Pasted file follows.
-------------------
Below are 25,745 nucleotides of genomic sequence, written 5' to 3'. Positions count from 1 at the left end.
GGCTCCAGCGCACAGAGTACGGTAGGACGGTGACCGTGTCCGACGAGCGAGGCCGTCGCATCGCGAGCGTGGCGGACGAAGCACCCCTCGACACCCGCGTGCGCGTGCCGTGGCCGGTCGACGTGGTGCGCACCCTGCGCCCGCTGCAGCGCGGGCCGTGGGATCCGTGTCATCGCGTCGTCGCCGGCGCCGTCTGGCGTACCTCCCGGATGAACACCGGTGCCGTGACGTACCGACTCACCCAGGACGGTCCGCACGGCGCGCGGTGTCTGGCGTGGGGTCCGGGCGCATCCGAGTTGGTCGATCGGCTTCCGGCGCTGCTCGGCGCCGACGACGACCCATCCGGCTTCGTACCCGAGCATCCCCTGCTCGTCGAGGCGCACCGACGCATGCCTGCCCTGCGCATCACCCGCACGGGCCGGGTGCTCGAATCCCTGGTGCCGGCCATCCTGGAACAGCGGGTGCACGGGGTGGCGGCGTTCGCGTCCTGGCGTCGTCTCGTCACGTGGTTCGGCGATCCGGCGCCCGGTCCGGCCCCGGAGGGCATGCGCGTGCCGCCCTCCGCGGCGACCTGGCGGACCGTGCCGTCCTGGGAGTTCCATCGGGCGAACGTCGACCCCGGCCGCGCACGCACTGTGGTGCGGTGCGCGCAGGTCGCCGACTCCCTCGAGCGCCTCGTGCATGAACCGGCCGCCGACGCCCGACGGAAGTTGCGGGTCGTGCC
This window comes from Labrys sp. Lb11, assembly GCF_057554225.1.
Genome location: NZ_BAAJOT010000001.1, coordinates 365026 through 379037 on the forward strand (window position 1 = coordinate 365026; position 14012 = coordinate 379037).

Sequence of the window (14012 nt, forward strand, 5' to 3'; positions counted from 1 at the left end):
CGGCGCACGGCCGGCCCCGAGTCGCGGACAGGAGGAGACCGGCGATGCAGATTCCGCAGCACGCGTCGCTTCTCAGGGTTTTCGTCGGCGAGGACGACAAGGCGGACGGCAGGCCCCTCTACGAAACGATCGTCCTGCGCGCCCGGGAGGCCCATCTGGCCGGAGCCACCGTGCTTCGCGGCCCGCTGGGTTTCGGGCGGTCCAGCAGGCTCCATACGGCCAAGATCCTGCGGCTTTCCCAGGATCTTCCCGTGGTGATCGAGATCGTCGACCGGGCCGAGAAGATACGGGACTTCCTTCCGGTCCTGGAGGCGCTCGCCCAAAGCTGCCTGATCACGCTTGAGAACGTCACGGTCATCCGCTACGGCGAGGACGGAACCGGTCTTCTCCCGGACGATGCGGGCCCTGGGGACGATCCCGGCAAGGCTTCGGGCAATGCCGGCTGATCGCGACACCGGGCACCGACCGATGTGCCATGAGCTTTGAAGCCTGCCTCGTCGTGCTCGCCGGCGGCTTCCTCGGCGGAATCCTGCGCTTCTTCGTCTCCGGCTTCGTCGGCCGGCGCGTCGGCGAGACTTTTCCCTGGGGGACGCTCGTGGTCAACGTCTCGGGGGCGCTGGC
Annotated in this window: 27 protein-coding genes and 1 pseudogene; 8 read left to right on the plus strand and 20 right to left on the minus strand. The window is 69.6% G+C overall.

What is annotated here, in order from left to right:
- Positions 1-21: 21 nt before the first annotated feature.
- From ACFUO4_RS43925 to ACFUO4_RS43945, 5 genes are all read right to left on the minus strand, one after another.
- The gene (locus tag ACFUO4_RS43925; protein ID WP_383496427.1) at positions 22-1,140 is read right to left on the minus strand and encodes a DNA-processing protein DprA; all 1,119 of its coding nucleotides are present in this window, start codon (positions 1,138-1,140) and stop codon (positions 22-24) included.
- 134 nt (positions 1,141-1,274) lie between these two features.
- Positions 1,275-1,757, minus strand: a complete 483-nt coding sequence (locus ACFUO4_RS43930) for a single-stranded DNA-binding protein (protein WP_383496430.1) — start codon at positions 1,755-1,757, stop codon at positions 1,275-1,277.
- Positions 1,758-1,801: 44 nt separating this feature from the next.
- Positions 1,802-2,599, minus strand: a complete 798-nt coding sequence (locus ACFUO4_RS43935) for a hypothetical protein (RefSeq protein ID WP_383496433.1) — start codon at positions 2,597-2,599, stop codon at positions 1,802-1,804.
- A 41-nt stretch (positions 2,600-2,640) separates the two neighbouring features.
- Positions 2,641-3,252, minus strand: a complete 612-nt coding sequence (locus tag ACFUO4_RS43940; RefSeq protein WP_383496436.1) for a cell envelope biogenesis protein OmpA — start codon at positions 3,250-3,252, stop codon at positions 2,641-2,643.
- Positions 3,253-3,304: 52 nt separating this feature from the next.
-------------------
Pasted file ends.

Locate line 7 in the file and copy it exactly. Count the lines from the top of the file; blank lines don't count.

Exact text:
Annotated in this window: 27 protein-coding genes and 1 pseudogene; 8 read left to right on the plus strand and 20 right to left on the minus strand. The window is 69.6% G+C overall.